Kabila's Son Takes over as Interim Head of Congo

By Herbert, Ross | The Washington Times (Washington, DC), January 18, 2001 | Go to article overview

Kabila's Son Takes over as Interim Head of Congo


Herbert, Ross, The Washington Times (Washington, DC)


ASMARA, Eritrea - Congolese Cabinet officials thrust President Laurent Kabila's son into power yesterday, making him head of the vast, crisis-torn African nation a day after the senior Kabila was reportedly killed in a palace attack.

Reports that Mr. Kabila had died continued to mount. Congolese officials, however, insisted he was wounded but alive when they announced the temporary measures to fill the power vacuum that has threatened to throw Congo into even more turmoil.

"Until President Kabila has recovered, and to ensure stability, the government has decided to give command of the government and military to Maj. Gen. Joseph Kabila," the Associated Press quoted Communications Minister Dominique Sakombi Inongo as saying after an emergency Cabinet meeting.

The younger Kabila, who already heads the armed forces, was reported to have been injured in the 30 minutes of intense gunfire Tuesday at the presidential residence in Kinshasa. He made no public appearance yesterday. State-run television broadcast footage of the uniformed major general sitting silently, twisting his beret, but it was not immediately clear when the images were recorded.

The reported death of Laurent Kabila, a longtime rebel who himself was thrust into power in an attempt by Rwanda and Uganda to win Congolese cooperation in snuffing out their own rebellions, will be felt far beyond the borders of his nation.

With Congo embroiled in what outgoing Secretary of State Madeleine K. Albright called "Africa's first world war," the killing of Mr. Kabila, if true, has the potential to set off a scramble by the politically ambitious in Kinshasa and by allies and enemies who have spent more than two years fighting over the fate of this vast, mineral-rich central African nation.

KABILA ACCUMULATED FOES

A mercurial figure who ruled by erratic decrees, Mr. Kabila has accumulated a wide array of enemies inside and outside Congo since he came to power in the 1997 war that toppled dictator Mobutu Sese Seko, who has since died.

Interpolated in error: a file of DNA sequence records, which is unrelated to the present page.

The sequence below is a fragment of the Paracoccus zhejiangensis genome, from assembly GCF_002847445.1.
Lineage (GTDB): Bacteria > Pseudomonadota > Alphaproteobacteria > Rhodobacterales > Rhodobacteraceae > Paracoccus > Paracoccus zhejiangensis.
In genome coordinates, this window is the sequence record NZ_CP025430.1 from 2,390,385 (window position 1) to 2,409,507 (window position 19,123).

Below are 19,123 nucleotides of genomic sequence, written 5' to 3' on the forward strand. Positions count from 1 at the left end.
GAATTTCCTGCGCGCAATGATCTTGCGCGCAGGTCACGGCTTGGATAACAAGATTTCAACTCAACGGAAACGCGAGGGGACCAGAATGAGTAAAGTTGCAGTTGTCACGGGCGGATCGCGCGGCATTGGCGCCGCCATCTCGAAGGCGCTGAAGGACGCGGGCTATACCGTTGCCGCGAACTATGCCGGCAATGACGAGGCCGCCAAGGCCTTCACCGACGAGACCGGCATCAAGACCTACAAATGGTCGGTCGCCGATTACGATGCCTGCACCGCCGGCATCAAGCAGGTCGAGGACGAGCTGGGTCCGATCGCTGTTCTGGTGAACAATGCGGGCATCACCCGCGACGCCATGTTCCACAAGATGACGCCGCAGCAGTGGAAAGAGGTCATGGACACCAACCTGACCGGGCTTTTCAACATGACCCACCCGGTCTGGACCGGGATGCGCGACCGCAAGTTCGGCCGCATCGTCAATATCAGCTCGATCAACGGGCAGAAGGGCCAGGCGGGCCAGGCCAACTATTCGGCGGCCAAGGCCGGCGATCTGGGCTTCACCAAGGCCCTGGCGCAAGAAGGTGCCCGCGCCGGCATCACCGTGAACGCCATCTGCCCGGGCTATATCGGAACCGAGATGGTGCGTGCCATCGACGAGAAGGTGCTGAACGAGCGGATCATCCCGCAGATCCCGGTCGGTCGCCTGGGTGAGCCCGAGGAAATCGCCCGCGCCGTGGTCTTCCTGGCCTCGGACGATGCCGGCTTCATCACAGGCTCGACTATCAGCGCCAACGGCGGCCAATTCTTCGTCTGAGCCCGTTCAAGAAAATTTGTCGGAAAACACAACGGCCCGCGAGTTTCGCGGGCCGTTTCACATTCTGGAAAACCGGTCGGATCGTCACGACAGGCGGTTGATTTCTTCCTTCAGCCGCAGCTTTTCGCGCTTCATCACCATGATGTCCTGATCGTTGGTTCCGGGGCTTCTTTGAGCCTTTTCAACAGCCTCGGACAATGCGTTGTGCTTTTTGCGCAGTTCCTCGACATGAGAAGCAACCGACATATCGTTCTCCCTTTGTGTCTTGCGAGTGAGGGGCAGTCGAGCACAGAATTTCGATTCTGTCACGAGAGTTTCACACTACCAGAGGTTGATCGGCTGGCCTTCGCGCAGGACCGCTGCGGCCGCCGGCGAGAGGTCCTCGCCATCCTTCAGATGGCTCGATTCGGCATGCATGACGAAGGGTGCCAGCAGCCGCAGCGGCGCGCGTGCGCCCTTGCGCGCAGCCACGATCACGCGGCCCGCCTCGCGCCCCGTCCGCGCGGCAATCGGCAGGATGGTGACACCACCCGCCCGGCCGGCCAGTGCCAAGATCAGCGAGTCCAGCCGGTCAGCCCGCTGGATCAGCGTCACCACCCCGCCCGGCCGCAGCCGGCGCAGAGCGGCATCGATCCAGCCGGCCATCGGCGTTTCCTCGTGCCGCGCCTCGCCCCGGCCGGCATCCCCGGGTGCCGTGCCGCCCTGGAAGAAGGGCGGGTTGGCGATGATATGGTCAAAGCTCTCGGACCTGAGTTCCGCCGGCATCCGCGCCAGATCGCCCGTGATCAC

He was initially embraced by a Congo eager for change, who saw Mr. Kabila as a reformer and a genuine nationalist. Western governments were prepared to fund Mr. Kabila, but he quickly displayed an intolerant, combative persona. He banned political activity and frequently jailed critics and journalists.

Rwanda, whose troops did most of the fighting to oust Gen. Mobutu, put Mr. Kabila in power at the head of a rebel coalition. Angry over his embracing Rwandan Hutu rebels - ousted as Rwanda's government after the April-July 1994 genocide targeting the ethnic Tutsi minority - Rwanda attacked Congo 15 months after Mr. Kabila's accession, along with an eastern Congo rebel group.

Neighboring Uganda joined Rwanda against Congo, but Angola, Zimbabwe and Namibia rescued Mr. Kabila from imminent defeat by supplying him with thousands of troops. The warring sides have since been in a military stalemate that has divided the nation roughly in half.

The assassination drama follows months of deep discontent in the Congolese army and military defeats in recent weeks as Mr. Kabila's army and allied Angolan, Zimbabwean and Namibian forces were driven out of key towns in the mineral-rich southeastern province of Katanga.

POWER VACUUM FEARED

The United Nations, news agencies and diplomats in Kinshasa reported that heavy machine-gun fire was heard Tuesday around Mr. Kabila's Kinshasa residence, the Marble Palace. Unconfirmed reports said Mr. Kabila met with his generals over the Katanga defeats.

An argument reportedly took place, possibly over presidential threats to fire army leaders. Some sources said Mr. Kabila was shot by a bodyguard, while others said one of the military men in the meeting shot him in the back and leg.

An African diplomat in Kinshasa said diplomats were concerned about a power vacuum despite the naming of his son to lead. …

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